A New Study Suggests Some Consumers Don't Understand the Capabilities of EVs

EVs are more than capable of being daily drivers, but that doesn't stop some folks from being skeptical.
Written by Andrew Kidd
Reviewed by Kathleen Flear
According to a study from the University of Geneva,
electric cars
are facing a major psychological barrier that
keeps people from buying them
posits that while financial and technological obstacles are no longer much of an issue (some EVs retail for under $30,000 and still have a decent range), market share hasn't increased as a result.

It’s all in our heads

Researchers note that the main factor blocking the wider adoption of electric vehicles comes down to cognitive biases. In other words, it's all in people's heads.
"Until now, initiatives related to the energy transition generally focused on the technological and financial barriers to their realization," said study author Mario Herberz. 
"Psychological factors have been given very little consideration. However, many studies show that individuals do not automatically adopt the behaviors most beneficial for themselves or society, often due to a lack of access to complete information."
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What does that mean?

It means that people don't automatically do what's best because they're still stuck in their old rut of thinking. In this case, that means drivers surveyed by the university research team tended to misconstrue electric vehicles as incompatible with their current needs, such as range capability.
Researchers estimated that this underestimation of capability sits at around 30%, which is "substantial," as they dryly put it.

What can be done about the lack of EV knowledge?

Researchers suggest that education is more important than simply placing a charging station on every corner. "To reassure people, the solution is not only to densify the network of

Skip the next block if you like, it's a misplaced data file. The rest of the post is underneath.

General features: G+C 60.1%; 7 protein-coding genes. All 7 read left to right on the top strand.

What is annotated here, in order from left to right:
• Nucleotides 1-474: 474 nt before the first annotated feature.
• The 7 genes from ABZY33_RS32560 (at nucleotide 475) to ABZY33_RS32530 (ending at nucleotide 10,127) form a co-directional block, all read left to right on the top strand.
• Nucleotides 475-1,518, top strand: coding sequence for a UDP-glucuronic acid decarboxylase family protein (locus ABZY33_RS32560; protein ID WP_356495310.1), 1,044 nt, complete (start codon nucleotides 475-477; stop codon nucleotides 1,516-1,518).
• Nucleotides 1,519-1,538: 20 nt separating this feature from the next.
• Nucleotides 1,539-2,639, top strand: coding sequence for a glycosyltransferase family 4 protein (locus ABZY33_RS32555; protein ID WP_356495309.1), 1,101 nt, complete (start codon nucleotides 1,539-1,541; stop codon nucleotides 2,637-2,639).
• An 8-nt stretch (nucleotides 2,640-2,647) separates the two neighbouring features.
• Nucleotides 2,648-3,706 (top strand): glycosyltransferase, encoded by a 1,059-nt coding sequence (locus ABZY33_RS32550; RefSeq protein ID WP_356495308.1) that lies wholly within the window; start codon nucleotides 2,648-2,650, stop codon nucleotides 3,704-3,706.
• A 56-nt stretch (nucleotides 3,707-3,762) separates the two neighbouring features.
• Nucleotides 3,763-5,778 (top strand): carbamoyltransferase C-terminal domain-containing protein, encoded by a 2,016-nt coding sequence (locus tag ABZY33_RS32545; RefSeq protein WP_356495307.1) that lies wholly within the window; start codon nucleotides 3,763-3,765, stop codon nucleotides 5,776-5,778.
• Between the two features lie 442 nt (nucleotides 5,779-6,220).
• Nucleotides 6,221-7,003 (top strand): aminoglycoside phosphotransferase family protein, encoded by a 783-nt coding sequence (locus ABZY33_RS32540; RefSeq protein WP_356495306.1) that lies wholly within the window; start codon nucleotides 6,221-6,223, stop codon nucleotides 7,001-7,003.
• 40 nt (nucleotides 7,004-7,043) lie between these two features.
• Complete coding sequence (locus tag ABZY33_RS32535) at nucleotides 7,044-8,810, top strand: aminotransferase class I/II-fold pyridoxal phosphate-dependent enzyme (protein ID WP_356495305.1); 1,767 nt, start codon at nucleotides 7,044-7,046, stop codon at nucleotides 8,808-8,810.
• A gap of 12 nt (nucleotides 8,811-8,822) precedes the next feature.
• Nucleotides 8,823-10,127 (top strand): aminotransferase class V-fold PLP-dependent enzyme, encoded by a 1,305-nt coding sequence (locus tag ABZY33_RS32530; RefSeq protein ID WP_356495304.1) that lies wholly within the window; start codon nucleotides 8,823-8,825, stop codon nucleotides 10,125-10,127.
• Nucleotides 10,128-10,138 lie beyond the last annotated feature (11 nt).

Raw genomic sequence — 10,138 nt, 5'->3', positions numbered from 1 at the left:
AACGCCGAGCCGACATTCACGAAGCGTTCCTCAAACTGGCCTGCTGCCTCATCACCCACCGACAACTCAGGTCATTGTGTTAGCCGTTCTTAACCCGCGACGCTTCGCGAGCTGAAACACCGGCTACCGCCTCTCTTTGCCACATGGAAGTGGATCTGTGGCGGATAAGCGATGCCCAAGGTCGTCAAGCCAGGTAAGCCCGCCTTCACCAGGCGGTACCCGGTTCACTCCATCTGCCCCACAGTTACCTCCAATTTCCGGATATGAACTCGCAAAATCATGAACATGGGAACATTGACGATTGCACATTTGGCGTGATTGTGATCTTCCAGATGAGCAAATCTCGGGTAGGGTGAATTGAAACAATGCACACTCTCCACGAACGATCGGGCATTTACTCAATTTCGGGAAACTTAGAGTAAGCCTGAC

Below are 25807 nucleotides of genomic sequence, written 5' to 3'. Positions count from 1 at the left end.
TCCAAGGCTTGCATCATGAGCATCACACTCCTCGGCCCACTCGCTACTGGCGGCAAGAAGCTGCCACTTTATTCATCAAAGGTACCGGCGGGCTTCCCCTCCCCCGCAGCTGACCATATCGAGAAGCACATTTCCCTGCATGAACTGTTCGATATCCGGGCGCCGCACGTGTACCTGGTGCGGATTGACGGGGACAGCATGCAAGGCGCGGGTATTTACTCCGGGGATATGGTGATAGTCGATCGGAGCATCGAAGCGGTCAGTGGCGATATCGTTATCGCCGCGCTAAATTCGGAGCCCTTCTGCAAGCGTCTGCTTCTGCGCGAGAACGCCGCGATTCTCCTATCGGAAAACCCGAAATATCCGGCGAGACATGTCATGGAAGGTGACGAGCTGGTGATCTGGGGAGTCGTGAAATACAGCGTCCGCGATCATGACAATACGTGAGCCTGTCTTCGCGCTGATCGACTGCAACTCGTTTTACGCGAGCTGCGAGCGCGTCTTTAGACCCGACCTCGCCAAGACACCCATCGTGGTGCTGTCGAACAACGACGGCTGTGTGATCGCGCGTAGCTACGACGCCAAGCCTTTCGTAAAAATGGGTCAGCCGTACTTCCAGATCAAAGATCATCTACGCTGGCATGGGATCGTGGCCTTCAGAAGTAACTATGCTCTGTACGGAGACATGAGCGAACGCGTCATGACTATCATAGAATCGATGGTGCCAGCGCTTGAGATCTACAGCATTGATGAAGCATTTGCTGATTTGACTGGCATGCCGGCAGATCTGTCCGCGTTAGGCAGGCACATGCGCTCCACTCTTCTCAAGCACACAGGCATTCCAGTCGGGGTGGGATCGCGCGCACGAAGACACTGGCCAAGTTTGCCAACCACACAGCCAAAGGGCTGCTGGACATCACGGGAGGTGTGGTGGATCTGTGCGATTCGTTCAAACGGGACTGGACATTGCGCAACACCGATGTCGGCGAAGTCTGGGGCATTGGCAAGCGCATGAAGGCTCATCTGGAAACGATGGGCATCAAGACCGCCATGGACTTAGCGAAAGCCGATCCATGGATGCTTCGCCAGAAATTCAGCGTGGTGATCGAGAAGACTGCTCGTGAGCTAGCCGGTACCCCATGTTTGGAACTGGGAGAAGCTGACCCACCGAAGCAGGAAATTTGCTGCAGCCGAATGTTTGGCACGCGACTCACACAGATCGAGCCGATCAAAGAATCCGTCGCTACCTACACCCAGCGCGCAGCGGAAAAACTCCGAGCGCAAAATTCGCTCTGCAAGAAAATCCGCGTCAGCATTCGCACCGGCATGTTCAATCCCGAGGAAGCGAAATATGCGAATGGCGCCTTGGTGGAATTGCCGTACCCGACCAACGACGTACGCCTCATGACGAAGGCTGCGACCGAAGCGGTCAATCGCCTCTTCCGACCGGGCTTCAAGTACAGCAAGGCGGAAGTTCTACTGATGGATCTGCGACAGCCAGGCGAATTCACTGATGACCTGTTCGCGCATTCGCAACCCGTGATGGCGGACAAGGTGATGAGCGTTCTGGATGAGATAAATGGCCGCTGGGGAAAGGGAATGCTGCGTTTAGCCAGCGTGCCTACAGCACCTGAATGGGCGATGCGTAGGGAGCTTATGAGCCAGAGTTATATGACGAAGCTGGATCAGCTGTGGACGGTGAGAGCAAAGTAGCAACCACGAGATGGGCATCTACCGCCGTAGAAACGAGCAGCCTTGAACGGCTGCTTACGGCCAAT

stations or to increase the size of
, which require scarcer resources such as lithium and cobalt," Herberz said. 
"It is the provision of information adapted to the concrete needs of drivers that will reduce their concern and increase their willingness to adopt an electric vehicle."
Researchers noted that more than 90% of car trips could be completed with electric vehicles with a range of 200 kilometers (124 miles).
According to data analyzed by
, the average round trip to and from work in the U.S. is over 41 miles a day. And with
battery ranges
topping 300 miles for many current electric vehicles on the market, there's no question that electric vehicles are truly capable of meeting a person's needs as a daily driver.

What can EV advocates do?

Instead of relying on improving the performance and range of their electric vehicles, the study concludes that automakers and other public interest groups that want to promote electric vehicles should address psychological factors like range anxiety. Essentially, let the science do the talking.
How will that science hold up to the scrutiny of the many experts with self-awarded certifications from the University of Social Media? Time will tell if consumers will eventually warm up to the idea of electric vehicles for daily use. It's certainly out of our hands for now.
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